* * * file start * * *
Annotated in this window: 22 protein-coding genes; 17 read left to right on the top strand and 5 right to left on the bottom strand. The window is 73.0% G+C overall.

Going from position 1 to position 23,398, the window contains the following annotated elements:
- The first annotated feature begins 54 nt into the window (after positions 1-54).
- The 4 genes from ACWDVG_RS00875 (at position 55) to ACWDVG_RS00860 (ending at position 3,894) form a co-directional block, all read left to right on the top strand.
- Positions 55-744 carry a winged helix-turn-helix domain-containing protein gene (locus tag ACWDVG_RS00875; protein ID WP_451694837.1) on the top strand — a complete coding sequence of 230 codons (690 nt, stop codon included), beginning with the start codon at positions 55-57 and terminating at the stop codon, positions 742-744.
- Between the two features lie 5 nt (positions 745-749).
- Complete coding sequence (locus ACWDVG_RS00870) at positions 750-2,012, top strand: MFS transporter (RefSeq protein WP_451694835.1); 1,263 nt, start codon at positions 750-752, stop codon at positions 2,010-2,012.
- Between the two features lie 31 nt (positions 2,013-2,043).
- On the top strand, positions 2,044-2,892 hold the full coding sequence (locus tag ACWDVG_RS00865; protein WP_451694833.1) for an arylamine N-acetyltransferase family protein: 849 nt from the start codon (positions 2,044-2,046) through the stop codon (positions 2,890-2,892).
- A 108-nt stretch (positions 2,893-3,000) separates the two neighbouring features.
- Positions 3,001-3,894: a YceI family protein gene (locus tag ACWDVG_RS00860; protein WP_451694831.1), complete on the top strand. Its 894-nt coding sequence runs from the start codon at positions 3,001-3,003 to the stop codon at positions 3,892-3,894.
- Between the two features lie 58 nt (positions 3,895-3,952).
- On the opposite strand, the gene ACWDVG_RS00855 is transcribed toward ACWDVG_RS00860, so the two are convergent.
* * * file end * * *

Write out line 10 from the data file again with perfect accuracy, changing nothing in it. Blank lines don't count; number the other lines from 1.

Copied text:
- A 108-nt stretch (positions 2,893-3,000) separates the two neighbouring features.